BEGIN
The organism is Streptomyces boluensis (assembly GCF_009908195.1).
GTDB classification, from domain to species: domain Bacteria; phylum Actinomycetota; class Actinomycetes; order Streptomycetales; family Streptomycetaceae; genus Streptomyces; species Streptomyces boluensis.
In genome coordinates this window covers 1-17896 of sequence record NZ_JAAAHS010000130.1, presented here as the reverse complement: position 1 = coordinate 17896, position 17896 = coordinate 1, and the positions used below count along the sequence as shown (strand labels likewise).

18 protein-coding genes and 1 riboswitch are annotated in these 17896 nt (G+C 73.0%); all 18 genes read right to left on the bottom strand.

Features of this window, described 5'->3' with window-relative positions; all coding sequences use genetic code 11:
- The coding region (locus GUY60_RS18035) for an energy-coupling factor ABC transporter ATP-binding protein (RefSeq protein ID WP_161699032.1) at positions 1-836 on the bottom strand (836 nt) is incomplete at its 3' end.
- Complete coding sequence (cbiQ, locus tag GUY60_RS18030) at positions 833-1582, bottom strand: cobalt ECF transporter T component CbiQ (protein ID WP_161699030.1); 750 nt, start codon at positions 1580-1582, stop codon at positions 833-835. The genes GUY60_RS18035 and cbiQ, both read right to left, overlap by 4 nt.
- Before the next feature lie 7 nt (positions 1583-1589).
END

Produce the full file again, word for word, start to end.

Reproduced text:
The organism is Streptomyces boluensis (assembly GCF_009908195.1).
GTDB classification, from domain to species: domain Bacteria; phylum Actinomycetota; class Actinomycetes; order Streptomycetales; family Streptomycetaceae; genus Streptomyces; species Streptomyces boluensis.
In genome coordinates this window covers 1-17896 of sequence record NZ_JAAAHS010000130.1, presented here as the reverse complement: position 1 = coordinate 17896, position 17896 = coordinate 1, and the positions used below count along the sequence as shown (strand labels likewise).

18 protein-coding genes and 1 riboswitch are annotated in these 17896 nt (G+C 73.0%); all 18 genes read right to left on the bottom strand.

Features of this window, described 5'->3' with window-relative positions; all coding sequences use genetic code 11:
- The coding region (locus GUY60_RS18035) for an energy-coupling factor ABC transporter ATP-binding protein (RefSeq protein ID WP_161699032.1) at positions 1-836 on the bottom strand (836 nt) is incomplete at its 3' end.
- Complete coding sequence (cbiQ, locus tag GUY60_RS18030) at positions 833-1582, bottom strand: cobalt ECF transporter T component CbiQ (protein ID WP_161699030.1); 750 nt, start codon at positions 1580-1582, stop codon at positions 833-835. The genes GUY60_RS18035 and cbiQ, both read right to left, overlap by 4 nt.
- Before the next feature lie 7 nt (positions 1583-1589).